The act of grooming can also be super soothing to cats. If you watch your cat groom herself, you’ll probably notice that she uses the same licking pattern every time, almost like a kind of ritual. For example, every time she grooms, she might lick one paw then rub it over one ear in a circular motion, then over her nose, and then she’ll repeat the same process on the other side.

To protect against infection

Cats, like many animals, lick their wounds. And that’s because their saliva actually has properties to help fight infection. Cat saliva contains lysozyme, an enzyme that’s part of the immune system and has antibacterial properties.

Why do cats lick their paws?

Cats will often lick their paws as a part of their grooming routine.

Cats are pretty flexible, so they’re able to bend to lick different parts of their bodies, but some areas are hard for them to reach, like their faces and heads. Your cat will use her paws to distribute her saliva over those areas. (If you watch your cat groom herself, she’ll lick her paws then run them over her face, ears and other hard-to-reach parts of her body.)

But if your cat is just licking her paws, not her body, there could be some other reasons — especially if she does it constantly:

  • Allergies
  • Injury
  • Parasites
  • An obsessive compulsive disorder

Why do cats overgroom?

While grooming is a natural behavior for your cat, Dr. Satchu warns against too much grooming.

“Overgrooming can indicate a health issue,” Dr. Satchu said. “Some of these include allergies — both environmental or food related — skin conditions, thyroid conditions, anxiety and pain or discomfort.”

If you think your cat is grooming obsessively, you should contact your vet to see if there’s something else going on.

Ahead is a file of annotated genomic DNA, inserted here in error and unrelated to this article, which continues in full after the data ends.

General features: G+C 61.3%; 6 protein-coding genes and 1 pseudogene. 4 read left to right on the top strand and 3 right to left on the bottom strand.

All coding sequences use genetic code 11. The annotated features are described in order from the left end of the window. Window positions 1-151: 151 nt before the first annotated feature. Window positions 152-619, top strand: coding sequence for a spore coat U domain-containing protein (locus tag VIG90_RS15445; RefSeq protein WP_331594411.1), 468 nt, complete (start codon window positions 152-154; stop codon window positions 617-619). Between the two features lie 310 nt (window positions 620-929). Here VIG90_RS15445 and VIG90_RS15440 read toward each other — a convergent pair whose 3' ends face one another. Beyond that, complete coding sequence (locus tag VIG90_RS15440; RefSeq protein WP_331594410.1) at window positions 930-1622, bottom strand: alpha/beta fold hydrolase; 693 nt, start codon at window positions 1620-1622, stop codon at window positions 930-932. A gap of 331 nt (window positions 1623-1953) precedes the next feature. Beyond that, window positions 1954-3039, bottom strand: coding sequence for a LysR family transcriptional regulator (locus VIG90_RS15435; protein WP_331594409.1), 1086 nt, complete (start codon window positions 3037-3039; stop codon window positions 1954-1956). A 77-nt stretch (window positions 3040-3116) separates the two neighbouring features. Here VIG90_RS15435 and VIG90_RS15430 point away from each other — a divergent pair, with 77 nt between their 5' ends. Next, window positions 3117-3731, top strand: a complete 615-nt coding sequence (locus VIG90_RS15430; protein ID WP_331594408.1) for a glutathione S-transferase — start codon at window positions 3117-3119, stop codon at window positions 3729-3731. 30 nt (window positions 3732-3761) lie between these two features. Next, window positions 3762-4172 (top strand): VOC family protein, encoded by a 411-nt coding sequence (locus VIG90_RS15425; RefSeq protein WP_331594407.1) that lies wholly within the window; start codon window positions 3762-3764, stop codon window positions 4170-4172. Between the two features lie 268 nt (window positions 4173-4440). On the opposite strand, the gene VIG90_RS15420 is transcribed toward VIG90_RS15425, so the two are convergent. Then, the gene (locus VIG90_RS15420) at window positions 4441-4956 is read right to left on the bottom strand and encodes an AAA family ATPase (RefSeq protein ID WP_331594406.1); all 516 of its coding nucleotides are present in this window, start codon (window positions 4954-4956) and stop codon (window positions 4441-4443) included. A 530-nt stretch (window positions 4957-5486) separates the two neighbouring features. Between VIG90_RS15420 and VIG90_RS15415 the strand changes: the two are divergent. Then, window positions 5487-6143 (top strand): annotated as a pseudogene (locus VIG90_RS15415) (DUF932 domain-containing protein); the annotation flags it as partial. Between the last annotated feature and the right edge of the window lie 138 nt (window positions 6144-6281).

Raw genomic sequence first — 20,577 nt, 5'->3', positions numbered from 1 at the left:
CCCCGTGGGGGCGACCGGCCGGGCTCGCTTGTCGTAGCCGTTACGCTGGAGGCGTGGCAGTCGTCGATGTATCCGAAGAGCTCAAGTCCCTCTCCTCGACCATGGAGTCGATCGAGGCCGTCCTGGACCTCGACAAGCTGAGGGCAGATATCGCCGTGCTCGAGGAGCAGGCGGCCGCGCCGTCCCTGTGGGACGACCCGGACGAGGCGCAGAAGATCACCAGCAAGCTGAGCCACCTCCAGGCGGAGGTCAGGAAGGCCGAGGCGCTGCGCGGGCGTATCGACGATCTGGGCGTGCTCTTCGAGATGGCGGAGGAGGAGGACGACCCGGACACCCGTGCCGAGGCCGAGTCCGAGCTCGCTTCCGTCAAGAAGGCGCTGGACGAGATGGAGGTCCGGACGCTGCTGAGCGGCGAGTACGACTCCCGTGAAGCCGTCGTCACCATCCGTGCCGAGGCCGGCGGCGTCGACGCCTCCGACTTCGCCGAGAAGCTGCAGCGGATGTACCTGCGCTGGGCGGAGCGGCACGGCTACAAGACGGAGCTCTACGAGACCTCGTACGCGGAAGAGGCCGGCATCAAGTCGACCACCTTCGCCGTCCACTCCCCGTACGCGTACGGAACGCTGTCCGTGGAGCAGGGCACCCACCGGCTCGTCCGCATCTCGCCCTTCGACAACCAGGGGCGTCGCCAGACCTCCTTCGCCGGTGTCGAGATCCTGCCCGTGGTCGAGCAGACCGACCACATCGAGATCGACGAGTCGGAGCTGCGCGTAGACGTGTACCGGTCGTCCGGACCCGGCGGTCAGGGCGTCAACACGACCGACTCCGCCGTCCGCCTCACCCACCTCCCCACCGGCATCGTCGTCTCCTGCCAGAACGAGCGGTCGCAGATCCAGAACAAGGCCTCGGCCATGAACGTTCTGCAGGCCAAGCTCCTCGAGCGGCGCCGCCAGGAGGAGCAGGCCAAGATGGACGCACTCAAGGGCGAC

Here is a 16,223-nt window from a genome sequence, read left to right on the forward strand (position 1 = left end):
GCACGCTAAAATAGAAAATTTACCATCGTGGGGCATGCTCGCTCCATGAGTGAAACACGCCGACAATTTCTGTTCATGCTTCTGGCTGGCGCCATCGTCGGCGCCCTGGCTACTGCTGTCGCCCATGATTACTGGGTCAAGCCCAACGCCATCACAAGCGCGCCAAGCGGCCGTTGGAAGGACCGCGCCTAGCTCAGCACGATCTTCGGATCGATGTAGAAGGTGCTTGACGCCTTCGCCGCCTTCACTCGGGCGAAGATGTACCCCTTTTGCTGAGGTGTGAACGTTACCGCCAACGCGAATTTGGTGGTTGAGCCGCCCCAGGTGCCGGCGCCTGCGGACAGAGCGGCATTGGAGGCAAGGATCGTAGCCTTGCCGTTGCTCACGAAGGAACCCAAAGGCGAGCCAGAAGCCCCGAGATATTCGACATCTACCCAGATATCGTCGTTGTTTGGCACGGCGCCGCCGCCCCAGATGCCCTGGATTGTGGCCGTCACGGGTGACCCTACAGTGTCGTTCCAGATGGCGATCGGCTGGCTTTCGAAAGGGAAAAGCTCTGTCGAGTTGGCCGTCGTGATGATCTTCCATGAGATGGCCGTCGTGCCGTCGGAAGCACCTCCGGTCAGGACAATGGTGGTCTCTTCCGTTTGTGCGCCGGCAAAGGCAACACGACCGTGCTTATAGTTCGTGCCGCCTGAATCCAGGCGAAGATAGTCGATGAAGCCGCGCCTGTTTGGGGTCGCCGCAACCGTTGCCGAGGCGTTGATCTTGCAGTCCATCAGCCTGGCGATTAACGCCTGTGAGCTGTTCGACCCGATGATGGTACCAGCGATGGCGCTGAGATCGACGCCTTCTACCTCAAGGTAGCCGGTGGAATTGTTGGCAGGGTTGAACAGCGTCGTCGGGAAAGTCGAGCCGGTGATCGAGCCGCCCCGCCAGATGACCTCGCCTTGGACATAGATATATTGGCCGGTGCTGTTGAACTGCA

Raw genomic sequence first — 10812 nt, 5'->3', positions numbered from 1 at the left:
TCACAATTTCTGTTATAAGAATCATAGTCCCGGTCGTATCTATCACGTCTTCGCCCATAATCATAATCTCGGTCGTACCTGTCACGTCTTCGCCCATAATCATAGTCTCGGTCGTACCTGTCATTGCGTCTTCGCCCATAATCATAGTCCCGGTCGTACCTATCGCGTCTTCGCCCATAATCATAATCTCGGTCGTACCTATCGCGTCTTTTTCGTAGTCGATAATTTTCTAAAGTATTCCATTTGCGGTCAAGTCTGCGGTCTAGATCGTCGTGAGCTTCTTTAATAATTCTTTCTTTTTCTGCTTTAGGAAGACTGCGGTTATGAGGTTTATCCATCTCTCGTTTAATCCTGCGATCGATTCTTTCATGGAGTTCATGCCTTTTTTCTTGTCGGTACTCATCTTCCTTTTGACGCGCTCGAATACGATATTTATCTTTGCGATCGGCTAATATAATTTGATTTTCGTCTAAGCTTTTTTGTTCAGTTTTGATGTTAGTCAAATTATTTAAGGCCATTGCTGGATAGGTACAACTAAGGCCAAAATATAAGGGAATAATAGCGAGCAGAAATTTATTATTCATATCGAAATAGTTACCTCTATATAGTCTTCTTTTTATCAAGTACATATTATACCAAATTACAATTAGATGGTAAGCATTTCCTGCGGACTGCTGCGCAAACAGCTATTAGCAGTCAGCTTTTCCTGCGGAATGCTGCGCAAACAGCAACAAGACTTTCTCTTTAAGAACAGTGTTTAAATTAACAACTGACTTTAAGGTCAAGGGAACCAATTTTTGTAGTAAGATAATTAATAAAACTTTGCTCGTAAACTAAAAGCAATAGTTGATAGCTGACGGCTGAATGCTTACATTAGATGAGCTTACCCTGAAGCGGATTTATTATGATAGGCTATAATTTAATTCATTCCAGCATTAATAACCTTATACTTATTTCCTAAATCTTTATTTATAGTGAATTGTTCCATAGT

Signs your cat is overgrooming

Cats do groom a lot (most cats spend about 30 to 50 percent of their day grooming), but if your cat has started licking herself constantly, it could be a problem.

“If the amount of grooming they're doing results in thinning of fur, bald patches or scabs/ulcerations, you should definitely reach out to your vet,” Dr. Satchu said.

Here are some common signs of overgrooming in cats:

  • Hair loss
  • Skin irritation
  • Increase in hairballs

Treatment for excessive grooming

There are a bunch of ways to treat and prevent excessive grooming depending on the underlying cause:

  • If your cat has allergies, your vet might recommend allergy medication for her.
  • Keep your cat up to date on flea and parasite medication.
  • Provide stimulation for your cat so she doesn’t get bored, such as cat trees and toys to play with.
  • Try cat calming products to ease your cat’s anxiety.
  • Keep a consistent daily routine to minimize stress, like feeding your cat at the same time every day.

Why is my cat not grooming?

Undergrooming is also a problem. if your cat isn’t grooming, it could mean that she’s sick. (Cats who are taken from their moms too early also might just not know how to groom themselves.)

Some common reasons that a cat might stop grooming are illness, old age and obesity.

Here are some signs of undergrooming:

  • Dirty or matted coat
  • Odor
  • Food stuck in her fur
  • Dirty paws

If you notice your cat hasn’t been grooming herself, you should take her to the vet to find out why.

So basically, cats are super clean, but they also have a bunch of other reasons for licking themselves all the time.

But if it seems like your cat is licking herself way too much or not enough, you should get her checked out.